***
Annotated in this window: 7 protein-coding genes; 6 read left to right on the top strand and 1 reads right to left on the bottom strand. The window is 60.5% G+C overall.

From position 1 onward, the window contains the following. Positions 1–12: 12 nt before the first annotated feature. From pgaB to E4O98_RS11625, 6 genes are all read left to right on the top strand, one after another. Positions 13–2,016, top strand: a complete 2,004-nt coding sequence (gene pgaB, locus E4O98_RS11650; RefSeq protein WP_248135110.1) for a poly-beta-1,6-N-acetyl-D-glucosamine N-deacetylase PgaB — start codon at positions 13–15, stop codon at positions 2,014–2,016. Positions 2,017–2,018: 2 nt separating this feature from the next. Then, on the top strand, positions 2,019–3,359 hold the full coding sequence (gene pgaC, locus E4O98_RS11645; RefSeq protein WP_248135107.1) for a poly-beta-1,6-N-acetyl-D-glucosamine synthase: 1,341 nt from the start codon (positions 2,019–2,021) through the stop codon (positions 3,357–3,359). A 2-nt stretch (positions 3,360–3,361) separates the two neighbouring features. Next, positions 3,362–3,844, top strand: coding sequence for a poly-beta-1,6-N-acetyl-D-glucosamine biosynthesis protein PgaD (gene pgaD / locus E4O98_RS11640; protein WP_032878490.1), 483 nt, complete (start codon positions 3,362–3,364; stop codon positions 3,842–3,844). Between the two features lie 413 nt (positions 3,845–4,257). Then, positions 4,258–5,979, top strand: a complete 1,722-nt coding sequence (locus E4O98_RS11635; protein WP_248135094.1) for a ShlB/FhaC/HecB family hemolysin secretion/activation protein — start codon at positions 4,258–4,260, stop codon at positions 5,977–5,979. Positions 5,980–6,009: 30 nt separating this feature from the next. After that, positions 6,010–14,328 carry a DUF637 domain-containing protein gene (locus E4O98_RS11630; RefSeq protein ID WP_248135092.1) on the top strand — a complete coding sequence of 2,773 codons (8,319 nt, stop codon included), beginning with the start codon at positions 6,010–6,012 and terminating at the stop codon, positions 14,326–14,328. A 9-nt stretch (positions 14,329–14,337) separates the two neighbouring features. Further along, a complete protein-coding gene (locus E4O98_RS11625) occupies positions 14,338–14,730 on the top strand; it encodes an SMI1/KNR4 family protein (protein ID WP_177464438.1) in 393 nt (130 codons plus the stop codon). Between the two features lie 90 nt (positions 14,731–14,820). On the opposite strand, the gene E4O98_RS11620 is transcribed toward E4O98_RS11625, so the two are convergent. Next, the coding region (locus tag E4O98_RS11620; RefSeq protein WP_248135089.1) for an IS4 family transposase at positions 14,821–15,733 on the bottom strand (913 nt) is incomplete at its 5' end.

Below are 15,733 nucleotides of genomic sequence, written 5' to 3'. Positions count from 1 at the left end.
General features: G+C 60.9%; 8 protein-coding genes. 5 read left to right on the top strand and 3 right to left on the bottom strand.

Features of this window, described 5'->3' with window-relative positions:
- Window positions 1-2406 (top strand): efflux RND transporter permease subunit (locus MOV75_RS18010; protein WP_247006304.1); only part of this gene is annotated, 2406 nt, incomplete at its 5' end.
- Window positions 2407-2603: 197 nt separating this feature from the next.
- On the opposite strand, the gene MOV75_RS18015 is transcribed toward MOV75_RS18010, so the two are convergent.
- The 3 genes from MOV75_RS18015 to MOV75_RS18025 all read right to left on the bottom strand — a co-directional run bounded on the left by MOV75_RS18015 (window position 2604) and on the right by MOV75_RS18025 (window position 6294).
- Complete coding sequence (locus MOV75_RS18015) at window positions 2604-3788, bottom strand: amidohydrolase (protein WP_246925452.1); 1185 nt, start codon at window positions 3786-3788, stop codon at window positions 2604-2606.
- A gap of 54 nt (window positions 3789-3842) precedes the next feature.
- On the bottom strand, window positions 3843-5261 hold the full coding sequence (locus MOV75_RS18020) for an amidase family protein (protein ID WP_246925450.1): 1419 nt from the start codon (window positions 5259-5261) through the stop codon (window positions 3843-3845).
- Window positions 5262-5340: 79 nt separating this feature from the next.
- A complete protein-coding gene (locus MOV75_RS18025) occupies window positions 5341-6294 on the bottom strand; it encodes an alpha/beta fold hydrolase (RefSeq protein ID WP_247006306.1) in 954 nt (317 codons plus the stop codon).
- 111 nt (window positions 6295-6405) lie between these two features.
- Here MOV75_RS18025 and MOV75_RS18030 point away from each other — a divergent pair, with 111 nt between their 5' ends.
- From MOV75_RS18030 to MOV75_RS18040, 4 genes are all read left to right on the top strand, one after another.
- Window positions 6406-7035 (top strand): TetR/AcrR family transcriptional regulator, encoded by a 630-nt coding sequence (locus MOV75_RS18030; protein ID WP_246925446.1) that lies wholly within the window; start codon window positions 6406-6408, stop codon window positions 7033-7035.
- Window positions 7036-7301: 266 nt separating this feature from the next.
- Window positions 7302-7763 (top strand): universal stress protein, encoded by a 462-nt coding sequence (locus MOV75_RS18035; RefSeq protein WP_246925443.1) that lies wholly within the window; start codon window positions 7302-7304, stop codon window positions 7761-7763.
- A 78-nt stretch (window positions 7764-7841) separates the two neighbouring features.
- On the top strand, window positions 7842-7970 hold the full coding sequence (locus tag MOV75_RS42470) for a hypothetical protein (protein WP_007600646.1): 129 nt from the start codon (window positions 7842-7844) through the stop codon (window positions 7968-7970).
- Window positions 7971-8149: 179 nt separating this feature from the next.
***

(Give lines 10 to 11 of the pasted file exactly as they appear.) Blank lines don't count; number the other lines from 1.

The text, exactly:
- Complete coding sequence (locus MOV75_RS18015) at window positions 2604-3788, bottom strand: amidohydrolase (protein WP_246925452.1); 1185 nt, start codon at window positions 3786-3788, stop codon at window positions 2604-2606.
- A gap of 54 nt (window positions 3789-3842) precedes the next feature.